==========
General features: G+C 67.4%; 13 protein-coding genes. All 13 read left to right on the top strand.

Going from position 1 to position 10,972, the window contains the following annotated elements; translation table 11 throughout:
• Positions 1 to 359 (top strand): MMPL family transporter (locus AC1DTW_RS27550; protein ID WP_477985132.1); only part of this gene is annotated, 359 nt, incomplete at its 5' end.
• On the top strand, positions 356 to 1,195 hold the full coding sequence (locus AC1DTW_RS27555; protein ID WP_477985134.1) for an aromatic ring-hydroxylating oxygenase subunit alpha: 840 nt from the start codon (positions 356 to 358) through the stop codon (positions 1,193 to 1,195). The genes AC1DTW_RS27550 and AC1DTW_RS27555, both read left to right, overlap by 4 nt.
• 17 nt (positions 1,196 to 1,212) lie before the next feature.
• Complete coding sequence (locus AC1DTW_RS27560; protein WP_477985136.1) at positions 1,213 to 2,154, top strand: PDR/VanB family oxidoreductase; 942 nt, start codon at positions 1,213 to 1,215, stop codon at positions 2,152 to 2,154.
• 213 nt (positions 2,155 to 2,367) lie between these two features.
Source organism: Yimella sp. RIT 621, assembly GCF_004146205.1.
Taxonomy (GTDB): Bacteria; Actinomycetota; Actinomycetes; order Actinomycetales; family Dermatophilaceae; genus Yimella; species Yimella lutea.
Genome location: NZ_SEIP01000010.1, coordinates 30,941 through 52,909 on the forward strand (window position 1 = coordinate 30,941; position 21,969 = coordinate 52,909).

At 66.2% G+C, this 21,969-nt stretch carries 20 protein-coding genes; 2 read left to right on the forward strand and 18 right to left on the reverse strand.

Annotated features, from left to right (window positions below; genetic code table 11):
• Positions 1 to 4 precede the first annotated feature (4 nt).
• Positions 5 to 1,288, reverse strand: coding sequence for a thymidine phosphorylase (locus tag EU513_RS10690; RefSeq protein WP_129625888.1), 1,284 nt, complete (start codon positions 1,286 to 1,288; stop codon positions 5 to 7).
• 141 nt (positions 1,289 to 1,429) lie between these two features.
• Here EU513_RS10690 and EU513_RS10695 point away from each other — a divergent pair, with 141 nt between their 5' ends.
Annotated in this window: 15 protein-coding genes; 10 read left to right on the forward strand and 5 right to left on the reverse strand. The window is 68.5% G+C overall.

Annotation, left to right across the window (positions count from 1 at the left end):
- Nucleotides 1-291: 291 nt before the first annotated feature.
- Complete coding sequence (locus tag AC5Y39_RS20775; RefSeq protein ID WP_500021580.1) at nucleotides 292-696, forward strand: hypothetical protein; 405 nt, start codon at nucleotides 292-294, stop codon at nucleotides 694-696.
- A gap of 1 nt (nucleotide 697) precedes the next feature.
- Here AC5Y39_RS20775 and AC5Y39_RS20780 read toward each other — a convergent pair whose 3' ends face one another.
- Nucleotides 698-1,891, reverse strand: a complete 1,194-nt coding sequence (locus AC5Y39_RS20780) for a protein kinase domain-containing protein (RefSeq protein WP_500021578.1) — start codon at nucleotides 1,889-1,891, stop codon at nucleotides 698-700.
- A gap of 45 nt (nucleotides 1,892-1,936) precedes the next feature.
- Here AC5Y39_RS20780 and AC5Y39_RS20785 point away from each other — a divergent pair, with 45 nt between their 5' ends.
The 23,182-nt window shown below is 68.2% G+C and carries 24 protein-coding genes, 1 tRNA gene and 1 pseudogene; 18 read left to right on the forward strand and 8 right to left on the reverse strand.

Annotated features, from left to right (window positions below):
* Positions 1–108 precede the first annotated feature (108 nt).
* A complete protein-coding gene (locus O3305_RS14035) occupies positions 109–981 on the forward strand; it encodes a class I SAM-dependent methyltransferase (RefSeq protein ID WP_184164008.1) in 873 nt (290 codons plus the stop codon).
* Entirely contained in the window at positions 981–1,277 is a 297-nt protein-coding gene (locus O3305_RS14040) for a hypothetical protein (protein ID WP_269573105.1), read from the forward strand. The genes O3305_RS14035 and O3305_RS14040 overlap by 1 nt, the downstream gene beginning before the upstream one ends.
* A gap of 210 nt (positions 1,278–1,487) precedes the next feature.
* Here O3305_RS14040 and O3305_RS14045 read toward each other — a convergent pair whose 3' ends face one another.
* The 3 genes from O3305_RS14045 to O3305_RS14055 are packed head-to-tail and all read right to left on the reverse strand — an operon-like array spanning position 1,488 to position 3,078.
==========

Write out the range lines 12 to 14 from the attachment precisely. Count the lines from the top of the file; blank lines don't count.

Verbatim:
Annotated features, from left to right (window positions below; genetic code table 11):
• Positions 1 to 4 precede the first annotated feature (4 nt).
• Positions 5 to 1,288, reverse strand: coding sequence for a thymidine phosphorylase (locus tag EU513_RS10690; RefSeq protein WP_129625888.1), 1,284 nt, complete (start codon positions 1,286 to 1,288; stop codon positions 5 to 7).